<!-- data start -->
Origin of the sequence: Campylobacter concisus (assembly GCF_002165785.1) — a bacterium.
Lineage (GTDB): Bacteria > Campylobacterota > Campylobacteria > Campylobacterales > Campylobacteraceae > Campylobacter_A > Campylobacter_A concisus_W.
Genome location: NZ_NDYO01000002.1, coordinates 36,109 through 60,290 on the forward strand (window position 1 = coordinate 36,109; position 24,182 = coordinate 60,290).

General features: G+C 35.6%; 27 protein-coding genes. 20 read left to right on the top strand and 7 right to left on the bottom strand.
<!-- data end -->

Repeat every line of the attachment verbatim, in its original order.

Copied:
Origin of the sequence: Campylobacter concisus (assembly GCF_002165785.1) — a bacterium.
Lineage (GTDB): Bacteria > Campylobacterota > Campylobacteria > Campylobacterales > Campylobacteraceae > Campylobacter_A > Campylobacter_A concisus_W.
Genome location: NZ_NDYO01000002.1, coordinates 36,109 through 60,290 on the forward strand (window position 1 = coordinate 36,109; position 24,182 = coordinate 60,290).

General features: G+C 35.6%; 27 protein-coding genes. 20 read left to right on the top strand and 7 right to left on the bottom strand.